I got to work on the project by following the plans (I LOVE well-written plans!) and getting most of my cuts done. There were a couple left for later, but the bulk of the cuts are made in step 1 for this piece.
Once I had all my cut pieces, I got them laid out and assembled, then started putting them all together. Soon enough, I had the body of the headboard, then attached the legs on each side.

I spent some time working the piece with wood filler and sandpaper, getting it all smooth and ready for the test fit. It’s a beast to move, but we got it into the bedroom and in place enough to see that it would work great in the space, and mark where I needed to add the additional brace.

Once we got it back into the shop, I added the cross brace where I wanted to attach it to the existing bed frame, put some temporary feet on it, stood it up, and got to work smoothing it out so I could prime it.

Once I was happy with the sanding, filling, and priming, I finished it up with two coats of paint, and beheld my masterpiece:

Ok, so I was actually holding a beer, but I was looking at the headboard, sooo…. yeah.
Anyway, we took the feet off, wrestled it back inside, got it in place, bolted up, and slid up against the wall. I came back about an hour later to see what had become of the piece, and found this:

I’ve got some more custom pieces to build to go with this, and i’m looking forward to getting them started in the shop. I’ll be sure to add a post for those, too, so be sure to subscribe to the blog (or to my Facebook page) and keep your fingers away from the blade!

Project: Toolroom

So here I am in a new place, with new space, but no place to work! No workbench, no tool storage, no shelves…. I was sad. So I started plotting, and made note of the 8′ x 7′ room off the garage here….

It was cluttered, a little messy, but it had potential, and, the best part, no one was concerned about me turning it into my lair… mwaahahahahaa… oh, wait, uh, I mean, a tool room. Yeah, definitely a tool room. Also, storage.

I mulled it over for a week or so, and came up with a couple of key concerns:
1) Whatever I build needs to leave the water heater accessible so it can be repaired or replaced without tearing out what I built.
2) Nothing can be built in front of the electrical panel. NFPA code says the 36″ in front of the panel must be clear at all times.
3) I need to be able to store small, medium, and large things without having to fight with them.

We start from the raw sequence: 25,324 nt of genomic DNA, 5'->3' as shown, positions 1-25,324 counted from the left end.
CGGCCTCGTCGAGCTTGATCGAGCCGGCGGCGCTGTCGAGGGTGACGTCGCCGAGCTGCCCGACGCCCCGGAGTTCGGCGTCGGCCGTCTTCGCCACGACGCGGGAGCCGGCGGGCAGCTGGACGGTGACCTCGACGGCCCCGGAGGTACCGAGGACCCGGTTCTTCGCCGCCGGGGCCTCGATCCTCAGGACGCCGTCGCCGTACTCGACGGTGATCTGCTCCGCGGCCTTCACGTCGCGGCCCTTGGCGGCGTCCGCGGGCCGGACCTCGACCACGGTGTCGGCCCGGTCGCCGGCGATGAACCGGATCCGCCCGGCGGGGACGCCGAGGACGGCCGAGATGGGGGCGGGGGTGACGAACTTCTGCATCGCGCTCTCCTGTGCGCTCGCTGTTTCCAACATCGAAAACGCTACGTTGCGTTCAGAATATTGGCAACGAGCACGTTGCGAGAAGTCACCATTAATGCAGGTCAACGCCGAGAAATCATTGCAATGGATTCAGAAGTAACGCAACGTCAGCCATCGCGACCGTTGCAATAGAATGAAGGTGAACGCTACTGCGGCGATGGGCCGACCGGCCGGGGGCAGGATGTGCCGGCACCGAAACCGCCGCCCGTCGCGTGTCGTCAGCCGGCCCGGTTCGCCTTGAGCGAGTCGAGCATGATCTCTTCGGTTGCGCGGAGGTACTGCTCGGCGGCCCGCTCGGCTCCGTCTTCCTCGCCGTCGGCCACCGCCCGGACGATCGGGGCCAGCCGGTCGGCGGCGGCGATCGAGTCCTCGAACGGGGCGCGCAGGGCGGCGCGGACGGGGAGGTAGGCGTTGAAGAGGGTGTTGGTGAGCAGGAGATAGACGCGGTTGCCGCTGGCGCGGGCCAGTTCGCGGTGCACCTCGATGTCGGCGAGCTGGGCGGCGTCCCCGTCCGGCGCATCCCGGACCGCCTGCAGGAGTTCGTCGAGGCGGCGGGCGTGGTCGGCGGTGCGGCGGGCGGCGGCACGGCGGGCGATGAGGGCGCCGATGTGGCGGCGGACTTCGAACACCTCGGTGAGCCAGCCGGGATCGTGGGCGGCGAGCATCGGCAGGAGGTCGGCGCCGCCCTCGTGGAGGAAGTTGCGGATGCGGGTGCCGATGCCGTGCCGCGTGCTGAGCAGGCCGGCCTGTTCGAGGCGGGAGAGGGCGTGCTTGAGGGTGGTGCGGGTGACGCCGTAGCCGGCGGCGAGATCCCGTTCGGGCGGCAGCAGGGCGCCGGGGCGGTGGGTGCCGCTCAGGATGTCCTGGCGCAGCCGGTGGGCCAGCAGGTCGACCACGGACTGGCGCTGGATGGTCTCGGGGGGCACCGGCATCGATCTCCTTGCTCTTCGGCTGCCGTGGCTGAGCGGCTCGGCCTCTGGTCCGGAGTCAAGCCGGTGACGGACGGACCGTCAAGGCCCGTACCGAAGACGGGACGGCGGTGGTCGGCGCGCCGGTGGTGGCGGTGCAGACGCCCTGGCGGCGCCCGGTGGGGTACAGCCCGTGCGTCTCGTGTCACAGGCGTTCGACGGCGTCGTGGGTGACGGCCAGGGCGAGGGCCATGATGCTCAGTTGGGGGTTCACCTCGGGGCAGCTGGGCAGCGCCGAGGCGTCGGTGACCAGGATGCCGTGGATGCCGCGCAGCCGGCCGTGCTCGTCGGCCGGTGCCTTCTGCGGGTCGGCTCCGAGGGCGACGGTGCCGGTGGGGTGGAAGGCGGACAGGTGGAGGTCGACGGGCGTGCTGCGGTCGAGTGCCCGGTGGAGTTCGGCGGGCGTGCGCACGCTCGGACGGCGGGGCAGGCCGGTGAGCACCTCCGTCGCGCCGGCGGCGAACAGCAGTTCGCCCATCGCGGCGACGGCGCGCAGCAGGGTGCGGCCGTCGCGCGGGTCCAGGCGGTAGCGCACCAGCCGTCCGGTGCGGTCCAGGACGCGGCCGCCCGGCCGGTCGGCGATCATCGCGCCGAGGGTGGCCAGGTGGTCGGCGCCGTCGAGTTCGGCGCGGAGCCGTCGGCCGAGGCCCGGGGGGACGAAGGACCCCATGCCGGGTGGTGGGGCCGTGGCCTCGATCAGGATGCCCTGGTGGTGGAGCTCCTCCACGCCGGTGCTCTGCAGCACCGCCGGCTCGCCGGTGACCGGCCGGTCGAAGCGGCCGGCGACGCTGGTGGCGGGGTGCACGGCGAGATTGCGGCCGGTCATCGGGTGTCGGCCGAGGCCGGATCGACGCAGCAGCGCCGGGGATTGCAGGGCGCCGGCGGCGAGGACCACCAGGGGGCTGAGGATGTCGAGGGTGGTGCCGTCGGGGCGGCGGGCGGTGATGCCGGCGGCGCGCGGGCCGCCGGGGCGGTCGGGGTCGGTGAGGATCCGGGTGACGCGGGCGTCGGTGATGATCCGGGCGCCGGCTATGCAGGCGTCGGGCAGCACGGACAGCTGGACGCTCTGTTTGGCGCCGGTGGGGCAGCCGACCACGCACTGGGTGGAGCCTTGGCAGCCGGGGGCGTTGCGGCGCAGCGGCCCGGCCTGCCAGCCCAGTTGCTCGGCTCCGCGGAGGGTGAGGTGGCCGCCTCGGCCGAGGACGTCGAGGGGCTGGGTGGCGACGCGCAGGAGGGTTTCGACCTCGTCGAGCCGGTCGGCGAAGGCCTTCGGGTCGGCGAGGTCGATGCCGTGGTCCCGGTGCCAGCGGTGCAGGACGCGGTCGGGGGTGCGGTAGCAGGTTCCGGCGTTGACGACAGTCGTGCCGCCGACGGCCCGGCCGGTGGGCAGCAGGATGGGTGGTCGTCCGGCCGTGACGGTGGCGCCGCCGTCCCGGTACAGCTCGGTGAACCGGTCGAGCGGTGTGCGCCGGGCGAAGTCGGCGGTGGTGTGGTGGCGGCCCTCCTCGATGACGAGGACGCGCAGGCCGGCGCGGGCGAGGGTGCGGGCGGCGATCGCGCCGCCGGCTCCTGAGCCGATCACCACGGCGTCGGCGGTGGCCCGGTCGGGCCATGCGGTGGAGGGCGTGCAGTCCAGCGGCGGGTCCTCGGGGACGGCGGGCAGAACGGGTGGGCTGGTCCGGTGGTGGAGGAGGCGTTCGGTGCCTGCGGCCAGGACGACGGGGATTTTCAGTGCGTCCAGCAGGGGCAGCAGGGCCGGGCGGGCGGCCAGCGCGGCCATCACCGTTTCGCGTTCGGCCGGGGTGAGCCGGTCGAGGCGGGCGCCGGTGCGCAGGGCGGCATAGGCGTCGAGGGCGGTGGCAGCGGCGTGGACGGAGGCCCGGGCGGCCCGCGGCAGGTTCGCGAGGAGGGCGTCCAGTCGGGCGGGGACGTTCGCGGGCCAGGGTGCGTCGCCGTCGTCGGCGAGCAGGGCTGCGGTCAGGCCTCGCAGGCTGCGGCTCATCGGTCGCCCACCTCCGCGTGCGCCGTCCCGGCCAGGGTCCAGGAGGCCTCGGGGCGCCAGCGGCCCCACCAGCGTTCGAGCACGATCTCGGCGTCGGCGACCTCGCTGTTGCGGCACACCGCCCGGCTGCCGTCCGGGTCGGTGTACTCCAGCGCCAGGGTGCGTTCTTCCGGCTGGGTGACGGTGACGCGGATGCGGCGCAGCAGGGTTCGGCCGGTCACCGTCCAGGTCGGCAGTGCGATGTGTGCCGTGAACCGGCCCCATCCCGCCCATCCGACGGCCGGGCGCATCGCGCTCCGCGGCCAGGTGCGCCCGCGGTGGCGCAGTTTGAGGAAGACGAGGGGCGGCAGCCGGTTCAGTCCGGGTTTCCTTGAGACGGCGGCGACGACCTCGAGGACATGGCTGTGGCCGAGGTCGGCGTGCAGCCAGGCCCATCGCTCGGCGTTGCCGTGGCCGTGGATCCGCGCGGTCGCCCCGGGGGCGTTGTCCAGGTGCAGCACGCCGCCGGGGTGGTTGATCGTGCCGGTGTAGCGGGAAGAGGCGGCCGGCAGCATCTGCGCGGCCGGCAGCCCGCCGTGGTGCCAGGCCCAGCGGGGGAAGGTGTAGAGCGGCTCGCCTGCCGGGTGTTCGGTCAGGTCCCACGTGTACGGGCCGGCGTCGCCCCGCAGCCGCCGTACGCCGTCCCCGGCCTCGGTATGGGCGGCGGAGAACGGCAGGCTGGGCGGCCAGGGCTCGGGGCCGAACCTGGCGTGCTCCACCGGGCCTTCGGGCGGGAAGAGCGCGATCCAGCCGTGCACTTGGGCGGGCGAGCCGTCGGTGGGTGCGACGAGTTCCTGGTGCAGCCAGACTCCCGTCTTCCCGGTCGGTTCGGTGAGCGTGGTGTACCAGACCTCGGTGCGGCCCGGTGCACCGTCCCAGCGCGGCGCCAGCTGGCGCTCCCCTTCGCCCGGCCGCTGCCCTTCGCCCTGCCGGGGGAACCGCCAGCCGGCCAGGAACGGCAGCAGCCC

4) I don’t have a lot of space to start with, so i’ll need to keep things small.
With those things in mind, the plan came together very simply; shelves go on the right, and a workbench on the left.

Once i’d salvaged the materials and got everything to one place, I started by moving some crap out of the way, and building the workbench. I decided to maximize the space I DO have, and I built the workbench right out to the door trim, as big as I could go. The scrap piece of sub flooring fit perfectly there once I ripped a few inches off.

For both the shelves and workbench, I simply mounted blocking to the wall, attaching it to the studs through the sheetrock, and then setting the boards on the blocking. Once the boards were in place, I cut legs to fit each height and installed them from the bottom up.

The top shelf is maximum depth since it’s above everyone’s head, but the rest of the shelves are a little shallower to balance the depth with the space in the room. I can walk, turn, and have a second person in there comfortably without feeling claustrophobic, and the bottom shelf being even shallower allows me to have space to move taller things like buckets or tools out of my way when I need to, giving me some flexibility.

The purpose of this room is primarily for storage, but having a workbench in the space is nice to be able to make small repairs, and have a place to leave projects while they dry. Adding an oil-filled heater to the room allows me to keep it warm-ish in the winter, which means I don’t mind working in there when it’s cold outside, and my power tool batteries will appreciate the warmth, too.

All told this project took me 6 hours; 1 hour to measure and plan, 1 hour to gather the materials, and four hours to do the actual work. I provided the screws out of my stash, and I already had all the tools I needed, so my total cost out of pocket was $0.

I’m looking forward to cleaning it up, getting it organized more, and adding pegboard to the wall above the workbench. I think i’ll add some shelves above the battery shelf as well.